USPTO Launches Pilot Program to Fast-Track Technologies that Mitigate Climate Change
On June 3, 2022, the United States Patent and Trademark Office (USPTO) launched the Climate Change Mitigation Pilot Program to accelerate the examination of patent applications for innovations that reduce greenhouse gas emissions. The program is part of the USPTO’s ongoing effort to encourage research, development and innovation in the climate space while also providing ready and equitable intellectual property protection to incentivize investment.
Patent applications accepted into the program are advanced out of turn, resulting in accelerated review by a USPTO Examiner. The fee normally required for filing a petition has been waived, and there is no additional government fee associated with obtaining expedited examination. The program will accept petitions until June 5, 2023, or the date that the USPTO a total of 1,000 grantable petitions, whichever comes first.
To qualify, applicants must complete a petition form that certifies:
- the claim(s) of the application cover(s) a product or process that mitigates climate change;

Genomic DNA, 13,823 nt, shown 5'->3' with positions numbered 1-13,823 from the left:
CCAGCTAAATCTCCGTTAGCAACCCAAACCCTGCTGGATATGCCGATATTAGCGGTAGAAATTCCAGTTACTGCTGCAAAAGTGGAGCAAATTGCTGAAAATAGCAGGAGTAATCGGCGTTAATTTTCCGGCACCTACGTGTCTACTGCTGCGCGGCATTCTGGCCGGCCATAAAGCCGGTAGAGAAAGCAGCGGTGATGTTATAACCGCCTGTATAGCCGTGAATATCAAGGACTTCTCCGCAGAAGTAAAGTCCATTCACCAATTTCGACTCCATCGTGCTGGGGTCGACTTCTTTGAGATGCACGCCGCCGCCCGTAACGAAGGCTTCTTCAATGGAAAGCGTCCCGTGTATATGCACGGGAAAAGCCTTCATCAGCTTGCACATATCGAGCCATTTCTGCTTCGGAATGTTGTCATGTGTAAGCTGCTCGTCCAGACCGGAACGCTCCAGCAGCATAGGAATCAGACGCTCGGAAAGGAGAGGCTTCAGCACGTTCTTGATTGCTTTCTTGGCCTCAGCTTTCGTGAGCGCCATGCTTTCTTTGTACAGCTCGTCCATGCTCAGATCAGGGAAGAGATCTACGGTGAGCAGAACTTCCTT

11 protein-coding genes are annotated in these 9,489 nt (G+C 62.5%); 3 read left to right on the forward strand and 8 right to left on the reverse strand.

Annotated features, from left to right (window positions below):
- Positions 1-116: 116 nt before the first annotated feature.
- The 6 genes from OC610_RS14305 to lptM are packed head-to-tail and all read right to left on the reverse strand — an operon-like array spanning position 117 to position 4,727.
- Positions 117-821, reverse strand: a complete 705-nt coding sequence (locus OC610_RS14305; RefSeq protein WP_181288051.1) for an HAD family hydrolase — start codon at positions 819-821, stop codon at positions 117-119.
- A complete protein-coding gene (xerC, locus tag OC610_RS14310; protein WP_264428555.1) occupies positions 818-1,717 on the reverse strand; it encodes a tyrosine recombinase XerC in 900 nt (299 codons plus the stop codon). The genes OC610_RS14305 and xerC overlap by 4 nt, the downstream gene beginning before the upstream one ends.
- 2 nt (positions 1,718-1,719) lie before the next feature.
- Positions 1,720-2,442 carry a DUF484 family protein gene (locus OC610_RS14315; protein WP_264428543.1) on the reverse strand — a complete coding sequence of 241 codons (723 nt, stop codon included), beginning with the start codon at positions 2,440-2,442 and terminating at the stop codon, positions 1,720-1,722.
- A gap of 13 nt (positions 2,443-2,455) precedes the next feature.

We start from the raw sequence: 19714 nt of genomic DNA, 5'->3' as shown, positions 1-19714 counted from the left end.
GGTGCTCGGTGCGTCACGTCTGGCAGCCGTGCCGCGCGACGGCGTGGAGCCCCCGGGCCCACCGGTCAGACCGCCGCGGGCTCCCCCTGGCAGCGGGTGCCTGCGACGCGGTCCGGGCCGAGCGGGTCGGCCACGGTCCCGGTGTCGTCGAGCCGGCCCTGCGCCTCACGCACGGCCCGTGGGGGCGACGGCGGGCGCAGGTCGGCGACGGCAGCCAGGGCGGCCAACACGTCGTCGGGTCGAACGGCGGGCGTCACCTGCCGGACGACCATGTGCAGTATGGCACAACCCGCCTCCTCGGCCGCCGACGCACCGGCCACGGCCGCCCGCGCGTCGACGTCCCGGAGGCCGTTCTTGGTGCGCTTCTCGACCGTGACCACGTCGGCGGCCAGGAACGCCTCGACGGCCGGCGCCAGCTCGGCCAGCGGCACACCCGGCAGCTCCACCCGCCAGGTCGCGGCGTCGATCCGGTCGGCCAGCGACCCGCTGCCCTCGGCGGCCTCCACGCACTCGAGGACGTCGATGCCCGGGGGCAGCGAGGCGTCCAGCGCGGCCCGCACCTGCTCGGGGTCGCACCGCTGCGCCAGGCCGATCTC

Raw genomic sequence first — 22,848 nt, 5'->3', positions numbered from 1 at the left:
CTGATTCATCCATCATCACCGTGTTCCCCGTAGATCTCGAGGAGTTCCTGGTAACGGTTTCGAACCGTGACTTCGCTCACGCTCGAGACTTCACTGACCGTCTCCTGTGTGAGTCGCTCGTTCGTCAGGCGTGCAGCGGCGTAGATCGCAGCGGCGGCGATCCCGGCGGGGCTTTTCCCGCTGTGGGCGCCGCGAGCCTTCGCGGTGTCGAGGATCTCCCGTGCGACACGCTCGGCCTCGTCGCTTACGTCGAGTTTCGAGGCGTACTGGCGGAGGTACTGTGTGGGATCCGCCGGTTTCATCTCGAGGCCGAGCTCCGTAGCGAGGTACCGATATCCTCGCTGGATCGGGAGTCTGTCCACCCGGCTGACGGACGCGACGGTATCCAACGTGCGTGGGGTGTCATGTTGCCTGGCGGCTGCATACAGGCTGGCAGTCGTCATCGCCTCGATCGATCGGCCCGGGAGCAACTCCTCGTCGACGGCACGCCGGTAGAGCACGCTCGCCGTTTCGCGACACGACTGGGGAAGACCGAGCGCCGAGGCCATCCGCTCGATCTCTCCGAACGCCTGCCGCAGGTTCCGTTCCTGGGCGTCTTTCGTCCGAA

- the product or process is designed to reduce greenhouse gas emissions; and
- the applicant has a good faith belief that expediting patent examination of the application will likely have a positive impact on the climate.
Applicants must file the petition with the application or within 30 days of the filing date, and there are some additional requirements related to the filing, type, and content of qualifying applications.
If the petition is granted, the application will be accorded special status and placed on the Examiner’s special docket. Applicants can then expect to receive a first Office Action within a few months from filing, which is substantially quicker than is the case in the general examination queue. After the first Office Action, the application returns to the Examiner’s regular docket.
The Climate Change Mitigation Pilot Program can be a strategic first step in an applicant’s global patent prosecution strategy. Other Patent Offices can be strongly influenced by the results of examination at the USPTO. With an early allowance in hand from the USPTO, applicants can take advantage of the various Patent Prosecution Highway (PPH) programs to achieve expedited examination elsewhere.
For more than a decade, the Canadian Intellectual Property Office (CIPO) has offered a similar green technology initiative. Like the new USPTO counterpart, the CIPO program does not require a government fee, and the positive results of examination can be leveraged to expedite examination in other countries. However, the scope of the Canadian program is perhaps broader, as it covers applications relating to “a technology which, upon commercialization, would help to resolve or mitigate environmental impacts or that helps conserve natural resources”. The USPTO program is targeted squarely at the reduction of greenhouse gas emissions.
For more information, please contact a member of our Cleantech practice group.